As I rode past one of my favorite Mexican restaurants on Cinco de Mayo, I noticed the patio was heaving, and intoxicating smells were wafting towards me. With no reservations, my chances of getting even a few chips and salsa were slim. Luckily, my friend Jen, who had just been to Chicago for dinner a couple of weeks back, had sent me her favorite spicy Mexican shredded pork (Tinga) recipe from Cook's Illustrated. As a huge fan of Rick Bayless (you can try his recipe as well), she swears by it and claimed it's similar to Rick's.
Any time I use a recipe from Cook's Illustrated, apart from the fact that my cousin Becky is a chef on America's Test Kitchen, I know the recipes and ingredients are tried and true. For example, when making tostadas, you can either fry them or bake them, but they urge you to buy a corn tortilla with no preservatives with ingredients made up only of corn, lime and salt.
I did use the traditional method of frying the tostadas, but a few splatters of hot oil burns on my arm will probably lead me to the baking method in the future (and the fact that it means less oil used).
I do wish that I had this recipe when I was living in London. The lack of authentic Mexican food seriously depressed me. Good jarred salsa was difficult to come by. I learned to make a good roasted chile salsa, a lovely chicken tortilla soup, and a mean batch of guacamole, but these tostadas would have seriously pepped me up.
The chipotle powder can be substituted with a 2 minced canned chipotles, but Cook's Illustrated swears by the powder. I used pasilla chile powder from Dean & Deluca (which you can order) as it was part of a Mexican spice set I had in my pantry. It also included Mexican oregano, which I used here, so keep that in mind as well.
I made enough pork for 4-6 people so that the two of us had some leftovers. You can use them in burritos or tacos, or serve it re-heated, like I did, with some Mexican rice and a cold beer.
Spicy Mexican Shredded Pork (Tinga) Tostadas
Adapted from Cook's Illustrated
2 lbs of boneless pork butt, cut into 1 inch cubes (trimmed of fat, it should be 1 1/2 lbs)
2 medium onions, one quartered, one chopped fine
5 medium garlic cloves, three peeled and smashed and two minced
4 sprigs fresh thyme
2 tbsp olive oil
1 x 14.5 oz can tomato sauce (plain - I used passata)
1 tbsp chipotle powder
2 fresh bay leaves
For the tostadas:
12 x 6 inch corn tortillas
3/4 cup of vegetable oil (if using the frying method)
4 tbsp of vegetable oil (if baking)
queso fresco or feta cheese, crumbled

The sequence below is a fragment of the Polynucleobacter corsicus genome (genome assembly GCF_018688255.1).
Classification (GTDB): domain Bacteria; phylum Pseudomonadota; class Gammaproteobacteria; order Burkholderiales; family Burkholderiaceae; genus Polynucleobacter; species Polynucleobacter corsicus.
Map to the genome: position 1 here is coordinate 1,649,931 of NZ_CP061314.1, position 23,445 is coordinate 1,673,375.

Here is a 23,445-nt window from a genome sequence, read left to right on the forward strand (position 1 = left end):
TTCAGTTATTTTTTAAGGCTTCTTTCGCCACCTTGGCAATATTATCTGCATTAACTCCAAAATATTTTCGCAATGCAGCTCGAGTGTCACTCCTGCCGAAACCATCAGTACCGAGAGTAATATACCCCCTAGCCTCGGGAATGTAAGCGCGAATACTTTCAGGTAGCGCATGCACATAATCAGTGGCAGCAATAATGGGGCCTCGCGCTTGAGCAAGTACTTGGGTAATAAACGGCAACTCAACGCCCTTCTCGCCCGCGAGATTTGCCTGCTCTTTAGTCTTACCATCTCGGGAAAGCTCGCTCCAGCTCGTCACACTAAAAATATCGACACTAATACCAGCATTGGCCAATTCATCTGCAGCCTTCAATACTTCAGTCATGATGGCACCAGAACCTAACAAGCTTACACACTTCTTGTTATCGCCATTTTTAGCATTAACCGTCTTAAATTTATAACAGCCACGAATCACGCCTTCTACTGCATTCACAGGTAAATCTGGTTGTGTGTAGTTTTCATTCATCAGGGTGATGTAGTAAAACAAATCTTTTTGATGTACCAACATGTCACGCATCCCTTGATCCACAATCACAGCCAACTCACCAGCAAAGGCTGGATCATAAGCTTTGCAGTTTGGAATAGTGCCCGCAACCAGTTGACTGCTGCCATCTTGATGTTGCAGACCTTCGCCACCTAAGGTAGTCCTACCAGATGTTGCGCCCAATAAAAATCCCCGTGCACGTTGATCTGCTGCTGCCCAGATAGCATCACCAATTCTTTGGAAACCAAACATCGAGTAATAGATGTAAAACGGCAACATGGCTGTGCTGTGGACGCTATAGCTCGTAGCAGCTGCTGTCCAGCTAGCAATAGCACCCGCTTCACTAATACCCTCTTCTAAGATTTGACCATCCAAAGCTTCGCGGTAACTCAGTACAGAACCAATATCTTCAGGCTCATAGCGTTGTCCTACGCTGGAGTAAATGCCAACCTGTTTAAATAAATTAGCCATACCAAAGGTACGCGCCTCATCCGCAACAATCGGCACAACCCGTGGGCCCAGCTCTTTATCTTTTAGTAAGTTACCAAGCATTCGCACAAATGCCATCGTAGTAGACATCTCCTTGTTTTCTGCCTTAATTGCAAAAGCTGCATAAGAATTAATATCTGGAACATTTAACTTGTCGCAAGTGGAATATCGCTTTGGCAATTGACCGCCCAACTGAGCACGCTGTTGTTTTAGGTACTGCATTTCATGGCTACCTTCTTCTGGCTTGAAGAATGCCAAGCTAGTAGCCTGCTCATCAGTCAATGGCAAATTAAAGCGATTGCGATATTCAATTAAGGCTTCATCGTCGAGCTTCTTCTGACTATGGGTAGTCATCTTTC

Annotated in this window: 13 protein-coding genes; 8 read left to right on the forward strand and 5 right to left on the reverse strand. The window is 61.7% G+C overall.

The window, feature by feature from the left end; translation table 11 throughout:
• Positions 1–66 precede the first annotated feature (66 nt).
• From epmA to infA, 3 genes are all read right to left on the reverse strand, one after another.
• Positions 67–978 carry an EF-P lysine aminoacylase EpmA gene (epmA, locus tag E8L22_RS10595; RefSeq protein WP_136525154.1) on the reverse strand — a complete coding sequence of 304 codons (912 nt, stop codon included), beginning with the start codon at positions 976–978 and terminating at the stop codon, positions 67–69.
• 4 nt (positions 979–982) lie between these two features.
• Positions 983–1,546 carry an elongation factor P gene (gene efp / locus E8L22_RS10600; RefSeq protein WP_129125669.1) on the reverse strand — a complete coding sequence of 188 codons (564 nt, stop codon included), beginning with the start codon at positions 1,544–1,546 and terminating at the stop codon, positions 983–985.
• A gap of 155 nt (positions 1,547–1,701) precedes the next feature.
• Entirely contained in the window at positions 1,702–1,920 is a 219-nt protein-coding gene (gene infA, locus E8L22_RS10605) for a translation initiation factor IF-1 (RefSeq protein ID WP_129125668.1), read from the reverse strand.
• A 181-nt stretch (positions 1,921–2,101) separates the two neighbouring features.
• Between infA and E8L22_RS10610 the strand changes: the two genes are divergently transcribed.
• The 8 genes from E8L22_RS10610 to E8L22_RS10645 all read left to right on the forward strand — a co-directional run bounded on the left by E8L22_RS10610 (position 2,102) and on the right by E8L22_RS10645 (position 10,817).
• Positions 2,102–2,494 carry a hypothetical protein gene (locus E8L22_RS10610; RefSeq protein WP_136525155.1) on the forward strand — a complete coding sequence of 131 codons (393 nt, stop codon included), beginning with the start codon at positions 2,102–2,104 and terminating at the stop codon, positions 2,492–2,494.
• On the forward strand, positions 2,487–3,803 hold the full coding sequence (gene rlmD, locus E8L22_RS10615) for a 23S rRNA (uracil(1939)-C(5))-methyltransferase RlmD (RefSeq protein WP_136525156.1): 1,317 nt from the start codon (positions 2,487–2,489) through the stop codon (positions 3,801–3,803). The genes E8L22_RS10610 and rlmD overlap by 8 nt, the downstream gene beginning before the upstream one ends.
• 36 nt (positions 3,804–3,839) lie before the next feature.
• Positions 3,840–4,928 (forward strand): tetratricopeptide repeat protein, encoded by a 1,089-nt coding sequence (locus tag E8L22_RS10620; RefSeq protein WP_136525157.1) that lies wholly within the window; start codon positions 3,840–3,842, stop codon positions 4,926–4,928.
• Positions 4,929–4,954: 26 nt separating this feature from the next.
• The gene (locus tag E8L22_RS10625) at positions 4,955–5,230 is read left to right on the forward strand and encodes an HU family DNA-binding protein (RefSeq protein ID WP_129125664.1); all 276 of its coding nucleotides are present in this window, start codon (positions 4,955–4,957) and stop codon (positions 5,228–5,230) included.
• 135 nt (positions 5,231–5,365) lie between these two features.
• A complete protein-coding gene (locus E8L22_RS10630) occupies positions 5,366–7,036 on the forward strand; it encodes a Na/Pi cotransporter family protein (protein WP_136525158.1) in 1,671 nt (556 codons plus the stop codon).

diced tomatoes and onions
Bring the pork, the quartered onion, 6 cups of water, smashed garlic cloves, thyme and 1 tsp of salt to a rapid simmer and then turn down to a low- simmer. Cook for 75-90 minutes until the pork is tender, skimming off any foam that rises to the surface.
Reserving 1 cup of cooking liquid, drain the pork and discard the onion, garlic and thyme. Return to the pan and using a potato masher, mash until shredded into 1/2 inch pieces.
Heat the olive oil in a non-stick skillet and heat until shimmering. Add the pork, chopped onion and oregano. Turn often and cook for about 7- 10 minutes until the pork is well browned.
Make a well in the middle of the mixture and add the minced garlic for about 30 seconds and then add the tomato sauce, chipotle powder, reserved cooking liquid and bay leaves.
Leave to simmer until most of the liquid disappears, about 5-7 minutes. Remove and discard the bay leaves and season with salt to taste.
Prepare your tostadas by either frying them (traditional method) or baking (better for you method.) Both have a similar outcome, so I would recommend baking.
Frying: Heat vegetable oil in frying pan until 350 degrees. Poke each of your tortillas in the center with a fork 3-4 times to prevent puffing and to allow them to cook evenly on both sides.
Add the tortillas (one at a time) to the oil and use the potato masher to hold them down. They should take about 45-40 seconds each (no need for turning) and then you can drain them on a plate with paper towels. Repeat until all are cooked.
Baking: Preheat your oven to 450F. Place each tortilla in a single layer on two rimmed baking sheets. Brush both sides with a little vegetable oil and place a wire rack up-side down on top of the tortillas to keep them flat.
Bake for 15-18 minutes on the upper and lower-middle racks of your oven, switching them half way through the baking process. Tortillas should be golden brown and crisp, ready to top with your tinga and garnishes.